Service for special-needs students improved

City, state both take credit for transportation success

September 01, 2005|By Sara Neufeld | Sara Neufeld,SUN STAFF

Baltimore school officials released figures yesterday showing improvements in transporting students with disabilities to school on the first day of the new academic year.

However, as the state prepares to assume control over the city school system's transportation department, just who is responsible for those improvements was a matter of dispute.

City school officials say they have worked diligently for a year to avoid a repeat of last year's opening day of school, when drivers for more than 50 bus routes didn't show up and 721 emergency taxis were sent to pick up special-education students.

On the first day of school Monday, drivers for only two routes didn't show, and 65 taxis were dispatched.

"It's still high," said the school system's chief operating officer, Eric T. Letsinger, who oversees the transportation department. "We're far from perfect, but our improvement is dramatic."

State officials say they were "instrumental" in the improvement, but city officials say they did it mostly on their own.

The school system provides transportation to 4,263 of its approximately 15,000 special-education students, those whose disabilities prevent them from being able to walk or take public transportation.

Because problems bringing those children to and from school have been so severe in the past, transportation is one of eight city school system departments that is to be overseen by state managers under the terms of a court order issued last month.

U.S. District Judge Marvin J. Garbis, who presides over a 21-year-old special-education lawsuit that names the city and state as defendants, issued the order Aug. 12.

It came in response to the school system's widespread failure to provide services to students with disabilities. Sometimes the students were not served because transportation problems prevented them from getting to school.

Letsinger outlined a host of reforms that the school system has initiated over the past year. He said schools Chief Executive Officer Bonnie S. Copeland made a commitment to make transportation better this year after such a rocky start last school year.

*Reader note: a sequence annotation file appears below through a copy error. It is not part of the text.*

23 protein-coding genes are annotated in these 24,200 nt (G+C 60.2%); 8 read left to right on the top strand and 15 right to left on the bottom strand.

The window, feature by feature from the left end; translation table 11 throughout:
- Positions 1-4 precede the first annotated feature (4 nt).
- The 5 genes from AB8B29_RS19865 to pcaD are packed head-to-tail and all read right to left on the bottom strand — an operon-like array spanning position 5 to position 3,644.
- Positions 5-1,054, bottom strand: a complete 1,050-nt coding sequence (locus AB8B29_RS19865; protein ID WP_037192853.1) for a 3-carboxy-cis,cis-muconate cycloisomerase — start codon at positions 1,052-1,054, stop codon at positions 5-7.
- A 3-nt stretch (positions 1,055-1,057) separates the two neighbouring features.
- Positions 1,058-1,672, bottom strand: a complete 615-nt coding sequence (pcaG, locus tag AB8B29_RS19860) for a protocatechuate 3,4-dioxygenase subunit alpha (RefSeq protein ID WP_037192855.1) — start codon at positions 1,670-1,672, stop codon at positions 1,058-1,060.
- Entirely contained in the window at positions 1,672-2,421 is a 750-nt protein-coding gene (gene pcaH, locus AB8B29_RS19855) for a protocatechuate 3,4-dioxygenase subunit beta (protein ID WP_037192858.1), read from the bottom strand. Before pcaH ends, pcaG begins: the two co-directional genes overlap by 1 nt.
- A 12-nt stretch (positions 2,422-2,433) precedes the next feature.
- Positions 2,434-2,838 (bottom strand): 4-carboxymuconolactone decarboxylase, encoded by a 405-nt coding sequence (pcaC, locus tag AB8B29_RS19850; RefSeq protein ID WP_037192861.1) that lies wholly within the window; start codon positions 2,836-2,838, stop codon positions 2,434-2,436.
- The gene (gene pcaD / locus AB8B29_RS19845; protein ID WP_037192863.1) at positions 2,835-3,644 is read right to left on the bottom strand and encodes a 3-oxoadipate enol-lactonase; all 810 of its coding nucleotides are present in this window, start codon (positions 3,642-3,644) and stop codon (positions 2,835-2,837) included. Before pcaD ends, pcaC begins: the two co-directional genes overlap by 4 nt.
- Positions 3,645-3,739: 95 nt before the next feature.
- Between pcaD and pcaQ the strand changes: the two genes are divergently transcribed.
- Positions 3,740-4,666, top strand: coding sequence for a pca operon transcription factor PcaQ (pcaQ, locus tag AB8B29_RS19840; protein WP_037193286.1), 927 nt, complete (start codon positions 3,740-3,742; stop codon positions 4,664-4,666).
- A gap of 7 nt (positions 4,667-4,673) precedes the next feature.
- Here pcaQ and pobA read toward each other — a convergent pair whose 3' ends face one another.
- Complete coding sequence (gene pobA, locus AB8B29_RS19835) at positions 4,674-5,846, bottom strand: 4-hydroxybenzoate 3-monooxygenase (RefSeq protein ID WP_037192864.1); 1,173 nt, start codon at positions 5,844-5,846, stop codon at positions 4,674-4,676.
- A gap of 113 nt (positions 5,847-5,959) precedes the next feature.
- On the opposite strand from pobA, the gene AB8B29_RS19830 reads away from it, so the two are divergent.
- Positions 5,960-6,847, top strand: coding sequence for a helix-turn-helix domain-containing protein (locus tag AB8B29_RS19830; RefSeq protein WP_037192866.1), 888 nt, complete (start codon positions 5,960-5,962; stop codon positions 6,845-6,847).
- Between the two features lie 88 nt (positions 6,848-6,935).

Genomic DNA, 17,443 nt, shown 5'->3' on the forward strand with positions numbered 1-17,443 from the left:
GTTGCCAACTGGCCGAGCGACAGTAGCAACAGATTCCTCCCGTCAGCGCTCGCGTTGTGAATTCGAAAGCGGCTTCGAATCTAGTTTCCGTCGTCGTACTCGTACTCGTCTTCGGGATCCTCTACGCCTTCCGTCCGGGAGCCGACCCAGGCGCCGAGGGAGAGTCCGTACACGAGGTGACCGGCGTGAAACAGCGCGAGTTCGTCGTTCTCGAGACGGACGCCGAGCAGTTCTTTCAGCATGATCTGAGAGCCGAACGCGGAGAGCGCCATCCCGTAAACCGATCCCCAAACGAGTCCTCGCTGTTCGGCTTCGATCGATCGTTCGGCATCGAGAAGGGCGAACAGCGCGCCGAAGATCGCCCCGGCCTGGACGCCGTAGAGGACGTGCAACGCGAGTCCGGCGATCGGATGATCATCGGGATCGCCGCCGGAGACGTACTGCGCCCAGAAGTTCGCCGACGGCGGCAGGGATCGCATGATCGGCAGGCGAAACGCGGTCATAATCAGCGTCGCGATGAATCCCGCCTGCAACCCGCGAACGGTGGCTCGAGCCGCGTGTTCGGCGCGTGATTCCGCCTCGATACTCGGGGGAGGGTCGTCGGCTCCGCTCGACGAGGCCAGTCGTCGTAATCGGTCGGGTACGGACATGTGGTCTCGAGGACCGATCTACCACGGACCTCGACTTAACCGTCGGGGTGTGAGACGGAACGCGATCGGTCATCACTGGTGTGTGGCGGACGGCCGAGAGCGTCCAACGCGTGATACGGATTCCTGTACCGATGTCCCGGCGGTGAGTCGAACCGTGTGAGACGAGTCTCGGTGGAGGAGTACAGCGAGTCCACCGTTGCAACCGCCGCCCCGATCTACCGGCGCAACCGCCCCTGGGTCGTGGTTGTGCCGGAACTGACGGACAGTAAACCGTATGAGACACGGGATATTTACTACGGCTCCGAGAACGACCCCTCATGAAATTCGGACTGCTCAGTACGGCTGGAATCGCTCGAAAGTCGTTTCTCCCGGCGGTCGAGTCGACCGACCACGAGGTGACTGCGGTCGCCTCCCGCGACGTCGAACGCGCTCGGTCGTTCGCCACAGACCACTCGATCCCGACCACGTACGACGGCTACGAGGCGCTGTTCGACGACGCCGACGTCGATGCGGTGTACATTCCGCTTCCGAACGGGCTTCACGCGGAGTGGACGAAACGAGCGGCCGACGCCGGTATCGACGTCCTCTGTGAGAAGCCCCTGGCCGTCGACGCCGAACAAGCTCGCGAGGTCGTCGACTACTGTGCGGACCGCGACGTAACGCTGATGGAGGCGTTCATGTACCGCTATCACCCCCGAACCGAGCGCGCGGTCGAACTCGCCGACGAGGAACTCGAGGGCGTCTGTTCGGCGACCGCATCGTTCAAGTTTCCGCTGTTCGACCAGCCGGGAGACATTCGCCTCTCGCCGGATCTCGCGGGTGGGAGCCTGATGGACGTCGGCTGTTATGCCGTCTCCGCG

Copeland hired a new transportation director, Donald Swift, about the time school was starting last year. She convened work teams from several school system departments that have been meeting weekly for the past year to figure out how to transport students smoothly.

School system employees replaced a paper system with an electronic one to track transportation requests and bus routes, said Letsinger, who came to the school system in May from the city housing department.

When officials renegotiated contracts with bus companies this spring, they included fines for not showing up and other poor performance.

The school system enlisted the city's 311 operators to call 3,200 students to check their addresses, verifying about 60 percent of them, Letsinger said.

For the remaining 40 percent, he enlisted the help of the housing department's community outreach division, whose staff "walked the streets and knocked on doors to confirm as many addresses as possible," he said.

The state's major intervention in the city schools' transportation department has not yet begun. On Tuesday, state Superintendent Nancy S. Grasmick named Glenn J. Johnson, the longtime transportation director in Howard County, to manage the department.

Although Johnson does not start his new job until next week, state school officials said he and Grasmick played a role in the improvements. The state also said yesterday that they've been helping the school system's transportation department all summer, particularly in the three weeks since Garbis' order. William Reinhard, a spokesman for the Maryland State Department of Education, said the department's assistance "was instrumental in turning this around."

Carol Ann Baglin, assistant state superintendent for special education, said school system officials have acknowledged in court papers the support the state has provided them. "They've taken advantage of the assistance we have to offer," she said.

Janice Johnson Hunter, a lawyer who represents special education students in the lawsuit, said her office has received calls this week from parents whose children had trouble with transportation. Nevertheless, she said she was "not surprised" to hear things are getting better.

"I think Mr. Swift [the transportation director] has made some real strides over the past year," she said.

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